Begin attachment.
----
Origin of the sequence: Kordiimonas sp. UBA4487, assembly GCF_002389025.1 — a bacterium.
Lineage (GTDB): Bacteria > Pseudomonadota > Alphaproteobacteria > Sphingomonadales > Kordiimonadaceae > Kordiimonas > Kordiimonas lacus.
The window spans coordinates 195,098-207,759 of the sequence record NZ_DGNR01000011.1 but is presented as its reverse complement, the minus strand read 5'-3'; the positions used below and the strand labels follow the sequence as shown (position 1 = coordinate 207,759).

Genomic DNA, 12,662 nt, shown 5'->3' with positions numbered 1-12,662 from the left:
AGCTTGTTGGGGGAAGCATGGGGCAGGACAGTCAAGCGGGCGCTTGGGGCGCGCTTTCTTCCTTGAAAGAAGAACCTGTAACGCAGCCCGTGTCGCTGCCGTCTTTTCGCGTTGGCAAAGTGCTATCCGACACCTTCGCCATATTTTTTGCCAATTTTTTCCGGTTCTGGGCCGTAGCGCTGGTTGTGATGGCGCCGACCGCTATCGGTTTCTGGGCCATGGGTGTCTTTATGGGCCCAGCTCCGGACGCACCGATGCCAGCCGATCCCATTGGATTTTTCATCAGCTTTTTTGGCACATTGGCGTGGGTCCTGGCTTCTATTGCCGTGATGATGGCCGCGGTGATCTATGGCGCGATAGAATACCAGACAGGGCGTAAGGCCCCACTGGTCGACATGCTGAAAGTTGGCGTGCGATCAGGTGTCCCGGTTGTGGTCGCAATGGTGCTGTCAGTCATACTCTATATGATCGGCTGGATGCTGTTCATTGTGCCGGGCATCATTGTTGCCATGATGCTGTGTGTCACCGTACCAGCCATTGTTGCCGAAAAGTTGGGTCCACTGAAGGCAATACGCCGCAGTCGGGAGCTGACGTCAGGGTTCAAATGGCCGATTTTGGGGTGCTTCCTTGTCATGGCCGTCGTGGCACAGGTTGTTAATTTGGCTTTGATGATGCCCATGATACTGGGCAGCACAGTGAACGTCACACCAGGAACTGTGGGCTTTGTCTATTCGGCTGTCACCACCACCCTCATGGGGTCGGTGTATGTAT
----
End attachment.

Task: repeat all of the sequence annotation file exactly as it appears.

Origin of the sequence: Kordiimonas sp. UBA4487, assembly GCF_002389025.1 — a bacterium.
Lineage (GTDB): Bacteria > Pseudomonadota > Alphaproteobacteria > Sphingomonadales > Kordiimonadaceae > Kordiimonas > Kordiimonas lacus.
The window spans coordinates 195,098-207,759 of the sequence record NZ_DGNR01000011.1 but is presented as its reverse complement, the minus strand read 5'-3'; the positions used below and the strand labels follow the sequence as shown (position 1 = coordinate 207,759).

Genomic DNA, 12,662 nt, shown 5'->3' with positions numbered 1-12,662 from the left:
AGCTTGTTGGGGGAAGCATGGGGCAGGACAGTCAAGCGGGCGCTTGGGGCGCGCTTTCTTCCTTGAAAGAAGAACCTGTAACGCAGCCCGTGTCGCTGCCGTCTTTTCGCGTTGGCAAAGTGCTATCCGACACCTTCGCCATATTTTTTGCCAATTTTTTCCGGTTCTGGGCCGTAGCGCTGGTTGTGATGGCGCCGACCGCTATCGGTTTCTGGGCCATGGGTGTCTTTATGGGCCCAGCTCCGGACGCACCGATGCCAGCCGATCCCATTGGATTTTTCATCAGCTTTTTTGGCACATTGGCGTGGGTCCTGGCTTCTATTGCCGTGATGATGGCCGCGGTGATCTATGGCGCGATAGAATACCAGACAGGGCGTAAGGCCCCACTGGTCGACATGCTGAAAGTTGGCGTGCGATCAGGTGTCCCGGTTGTGGTCGCAATGGTGCTGTCAGTCATACTCTATATGATCGGCTGGATGCTGTTCATTGTGCCGGGCATCATTGTTGCCATGATGCTGTGTGTCACCGTACCAGCCATTGTTGCCGAAAAGTTGGGTCCACTGAAGGCAATACGCCGCAGTCGGGAGCTGACGTCAGGGTTCAAATGGCCGATTTTGGGGTGCTTCCTTGTCATGGCCGTCGTGGCACAGGTTGTTAATTTGGCTTTGATGATGCCCATGATACTGGGCAGCACAGTGAACGTCACACCAGGAACTGTGGGCTTTGTCTATTCGGCTGTCACCACCACCCTCATGGGGTCGGTGTATGTAT